This Old House Call
Our city’s supply of old homes is the perfect canvas for a do-it-yourself home improvement fiend. So, we weren’t surprised to find PBS’s popular “Ask This Old House” in town to tape an episode (airing Oct. 6 on WVIZ) in which plumbing and heating expert Rich Tretheway solves a pipe puzzler in a 100-year-old Buckeye Neighborhood home. When the dust settled, we asked Tretheway about his visit. What’s the story behind the home that brought you here?
The homeowner, Cliff [Murray], had grown up in his house. Since his mother passed away, the house had been unlived in for a couple of years. … So he started remodeling and got stuck on some of the plumbing stuff in the upstairs bathroom.
How did you help him?
We showed him how to replace a drum trap. … A trap is designed to keep sewer gas [out of the house]; every plumbing fixture has one. This one has a reservoir of water that you can’t run a [plumbing] snake through to clear it. So if it gets clogged up, you’re pretty much toast.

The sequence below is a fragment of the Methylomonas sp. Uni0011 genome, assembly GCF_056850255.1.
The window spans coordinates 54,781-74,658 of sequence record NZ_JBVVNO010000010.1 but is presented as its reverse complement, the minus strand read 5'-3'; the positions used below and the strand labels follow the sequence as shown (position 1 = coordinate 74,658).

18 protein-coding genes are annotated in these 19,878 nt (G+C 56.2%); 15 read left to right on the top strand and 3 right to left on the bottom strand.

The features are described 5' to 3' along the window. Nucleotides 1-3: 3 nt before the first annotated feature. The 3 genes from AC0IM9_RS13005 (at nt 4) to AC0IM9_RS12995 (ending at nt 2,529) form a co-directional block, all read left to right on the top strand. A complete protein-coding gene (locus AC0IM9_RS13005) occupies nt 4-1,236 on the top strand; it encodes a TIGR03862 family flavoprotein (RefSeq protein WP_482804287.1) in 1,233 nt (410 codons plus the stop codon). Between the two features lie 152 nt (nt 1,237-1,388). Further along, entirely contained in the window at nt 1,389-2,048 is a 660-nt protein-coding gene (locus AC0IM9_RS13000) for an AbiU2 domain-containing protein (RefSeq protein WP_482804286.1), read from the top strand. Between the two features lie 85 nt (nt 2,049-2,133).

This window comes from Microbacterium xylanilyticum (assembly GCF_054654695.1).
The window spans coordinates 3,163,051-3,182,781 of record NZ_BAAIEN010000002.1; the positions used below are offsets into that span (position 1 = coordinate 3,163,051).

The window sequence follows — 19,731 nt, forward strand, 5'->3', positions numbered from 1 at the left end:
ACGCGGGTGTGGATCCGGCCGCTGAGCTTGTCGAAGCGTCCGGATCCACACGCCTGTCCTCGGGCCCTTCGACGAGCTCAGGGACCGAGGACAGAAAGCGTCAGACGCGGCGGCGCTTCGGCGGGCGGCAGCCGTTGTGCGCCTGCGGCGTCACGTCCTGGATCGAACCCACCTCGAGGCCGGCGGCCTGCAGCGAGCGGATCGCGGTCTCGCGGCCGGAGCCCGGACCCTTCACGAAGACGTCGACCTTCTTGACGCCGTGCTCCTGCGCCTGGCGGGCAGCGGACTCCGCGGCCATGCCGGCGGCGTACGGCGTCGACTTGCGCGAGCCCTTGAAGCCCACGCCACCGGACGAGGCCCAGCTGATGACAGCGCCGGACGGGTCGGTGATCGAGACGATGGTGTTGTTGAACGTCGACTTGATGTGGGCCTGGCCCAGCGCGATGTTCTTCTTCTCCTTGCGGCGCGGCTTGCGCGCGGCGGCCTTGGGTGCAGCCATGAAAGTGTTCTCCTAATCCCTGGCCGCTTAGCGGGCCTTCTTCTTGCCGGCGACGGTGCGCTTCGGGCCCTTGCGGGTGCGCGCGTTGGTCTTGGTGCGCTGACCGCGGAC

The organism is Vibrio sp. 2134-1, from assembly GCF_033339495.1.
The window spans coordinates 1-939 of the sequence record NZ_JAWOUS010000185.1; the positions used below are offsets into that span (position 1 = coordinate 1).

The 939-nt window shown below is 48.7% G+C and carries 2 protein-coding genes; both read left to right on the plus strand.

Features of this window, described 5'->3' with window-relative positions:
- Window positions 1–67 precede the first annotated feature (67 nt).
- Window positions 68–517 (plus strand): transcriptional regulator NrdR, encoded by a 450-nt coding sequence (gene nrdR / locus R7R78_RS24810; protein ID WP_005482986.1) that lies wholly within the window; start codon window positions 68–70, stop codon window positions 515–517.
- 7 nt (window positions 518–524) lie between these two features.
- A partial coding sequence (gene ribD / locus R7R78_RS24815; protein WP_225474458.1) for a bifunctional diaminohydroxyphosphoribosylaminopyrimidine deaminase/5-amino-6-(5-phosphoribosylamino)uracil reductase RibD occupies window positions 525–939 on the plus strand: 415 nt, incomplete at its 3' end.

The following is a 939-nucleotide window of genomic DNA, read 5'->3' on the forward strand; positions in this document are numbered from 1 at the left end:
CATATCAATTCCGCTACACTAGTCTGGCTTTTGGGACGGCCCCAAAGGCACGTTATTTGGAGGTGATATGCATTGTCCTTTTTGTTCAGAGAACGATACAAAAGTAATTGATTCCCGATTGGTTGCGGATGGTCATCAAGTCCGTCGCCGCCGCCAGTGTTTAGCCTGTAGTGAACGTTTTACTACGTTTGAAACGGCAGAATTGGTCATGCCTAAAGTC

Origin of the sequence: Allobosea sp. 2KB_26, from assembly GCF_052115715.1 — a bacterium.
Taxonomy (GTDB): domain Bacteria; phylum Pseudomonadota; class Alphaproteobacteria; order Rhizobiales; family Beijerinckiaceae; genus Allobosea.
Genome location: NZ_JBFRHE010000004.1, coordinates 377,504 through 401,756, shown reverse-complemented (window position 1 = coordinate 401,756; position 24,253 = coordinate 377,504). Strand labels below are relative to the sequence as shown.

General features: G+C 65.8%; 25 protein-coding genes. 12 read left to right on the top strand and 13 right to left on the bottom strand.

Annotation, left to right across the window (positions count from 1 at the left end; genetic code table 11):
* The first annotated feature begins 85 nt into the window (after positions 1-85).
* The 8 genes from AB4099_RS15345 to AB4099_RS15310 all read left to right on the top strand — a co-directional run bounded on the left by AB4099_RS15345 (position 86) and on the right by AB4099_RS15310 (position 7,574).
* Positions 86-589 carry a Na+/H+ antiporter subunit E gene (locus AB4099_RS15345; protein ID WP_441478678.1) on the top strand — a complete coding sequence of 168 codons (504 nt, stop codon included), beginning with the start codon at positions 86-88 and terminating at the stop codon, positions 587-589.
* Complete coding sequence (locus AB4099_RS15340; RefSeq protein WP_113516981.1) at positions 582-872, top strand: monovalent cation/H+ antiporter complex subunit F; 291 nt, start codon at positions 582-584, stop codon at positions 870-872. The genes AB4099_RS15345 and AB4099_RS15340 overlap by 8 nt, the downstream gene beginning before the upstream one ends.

What is one thing owners of older homes should watch for?
Many of those old houses were plumbed originally with fine-thread brass piping. … And a lot of those connections over the years start to show a little buildup of this white calcification right at the threads. So if you go down and see that every time a pipe turns there’s a big chunk of white stuff on the threads, that would give me reason to say, maybe we want to replace that piping.
What’s your best DIY advice?
Don’t bite off more than you can chew. Eat the elephant in little bites. … Know what you can do, and know when to call a professional. You’ll know the minute you went too far.
12:00 AM EST
September 26, 2007